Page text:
I was in a conversation yesterday with a couple of women at work regarding the decline in good manners pretty much across the board. We spoke specifically about the conduct on board public transport, how people hog seats or play their music loudly, and how rare it is for someone to give up their seat to someone elderly, infirm or pregnant. I shared a story about something I witnessed a couple of months ago – a pregnant woman getting onto a crowded train and everyone ignoring until a good Samaritan – himself standing – walked across to two middle-aged men and tapped them on the shoulder, effectively shaming one into giving up his seat for the woman. I felt like cheering at the time, but was shocked that two such respectable-looking men on the Sandringham line train wouldn’t act of their own accord – but then, so few do.
Then, as it happens, there was today. As I get on at the second stop for the train at Hampton I always get a seat. The train is usually pretty full within a few stops and from Gardenvale on people are standing, if not before.
Today, at Gardenvale, a pregnant woman got on. I watched thinking and hoping that one of the men nearer to her would get up and offer their seat. I was sitting by the window, wedged in, with probably a half a dozen men ahead in a better position to give up their seat. When that didn’t happen I signalled to her as I stood up, climbing past those in between so she could take my seat by the window. It was the work of the moment, but I wondered what the other men around me thought.
I know for myself that I couldn’t not act like that. I would stew on it, would feel ashamed and my gut in knots if I didn’t do the right thing. Does shame not like that exist anymore? What standards do we live by, if any?
I accept that I belong to a generation when such behaviour meant more. It was instilled in me from a child to be polite and well mannered. I have some reputation for being direct, even blunt, but if you were to poll strangers and shop assistants and servers across the world then the feedback would be that I am respectful and courteous. I always say please and give thanks. I open doors for others and let them go ahead of me. Unless invited otherwise, I’ll address my elders by Mr or Mrs. I am gracious because I know no different, and because it is a fine thing to be.
It’s a matter of great regret that such standards of behaviour no longer seem to be valued, and seemingly too many children now grow up without being taught this. I sound like a damn old fogey I know, but fundamentally this is about respect for others. Everyone deserves that, regardless of rank or position, until such a time as they lose it.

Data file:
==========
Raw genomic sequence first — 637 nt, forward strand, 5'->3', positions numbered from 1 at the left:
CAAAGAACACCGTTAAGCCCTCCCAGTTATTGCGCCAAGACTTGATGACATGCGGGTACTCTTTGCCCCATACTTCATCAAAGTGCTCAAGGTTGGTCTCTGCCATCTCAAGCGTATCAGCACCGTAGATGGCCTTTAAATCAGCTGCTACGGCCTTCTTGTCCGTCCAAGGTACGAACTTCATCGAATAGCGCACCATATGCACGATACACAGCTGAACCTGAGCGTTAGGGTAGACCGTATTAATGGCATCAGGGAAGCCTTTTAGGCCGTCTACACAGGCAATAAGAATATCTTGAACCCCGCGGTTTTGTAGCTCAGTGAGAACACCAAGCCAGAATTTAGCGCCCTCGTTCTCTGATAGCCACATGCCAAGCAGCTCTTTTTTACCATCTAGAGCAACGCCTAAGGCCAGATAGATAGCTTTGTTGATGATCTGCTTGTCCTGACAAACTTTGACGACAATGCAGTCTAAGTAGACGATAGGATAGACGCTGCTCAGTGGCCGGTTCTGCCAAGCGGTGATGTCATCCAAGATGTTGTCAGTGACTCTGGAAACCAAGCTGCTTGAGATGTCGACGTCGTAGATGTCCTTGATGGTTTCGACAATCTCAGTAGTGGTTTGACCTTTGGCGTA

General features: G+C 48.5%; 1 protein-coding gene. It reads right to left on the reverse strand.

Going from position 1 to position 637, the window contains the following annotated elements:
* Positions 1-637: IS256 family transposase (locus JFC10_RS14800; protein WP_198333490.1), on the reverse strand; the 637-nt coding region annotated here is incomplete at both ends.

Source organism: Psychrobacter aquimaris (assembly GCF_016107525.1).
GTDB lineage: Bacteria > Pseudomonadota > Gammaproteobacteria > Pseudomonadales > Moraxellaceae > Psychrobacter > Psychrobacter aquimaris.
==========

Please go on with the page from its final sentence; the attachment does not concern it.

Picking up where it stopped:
I hate kids are like that, but sometimes think they’ll grow out of it. There’s a lot happening when you’re a teenager, and a lot of it is expressing yourself as an individual and occasionally in rebellion. It’s no excuse but I understand it.
What I really don’t understand are those – such as the men today, and the men a couple of months ago – who by all appearances are respectable, and who should know better. I reckon they do know better, it’s just that instinct has now seemingly atrophied in them. Given the general decline in standards, I think they’ve taken that as an invitation to ignore their better instincts. If everyone is being ill-mannered, why can’t I be? That’s a profoundly disappointing attitude, but an attitude that accounts for a lot in society today – a society much more selfish and self-involved, a society much less generous and tolerant in nature. And this is why it’s important to hold out against that, to be an example of nobler instinct. Give it up and that will be the end of it.
I wonder what this says about our sense of self and identity? I live by the standards I’ve set myself and to go against any of them would be a betrayal of self. This is behaviour firmly rooted in my identity. That’s portable and immutable, unlike the shifting and capricious standards of society. When you take your lead from the mores of the day, rather than your self-identity, then behaviour will always be rooted in shifting sands. This comes back to education, to the ability to think and reason for yourself, to stand for your own beliefs and to have a strong sense of self. Why would you want to be any other way? But then, perhaps the opportunity isn’t known…
This story ends on a brighter note. After getting off the train I caught a tram up Elizabeth street. I was standing when a heavily pregnant woman got on a stop after me. Straight away a man stood up to offer his seat, just as it should be.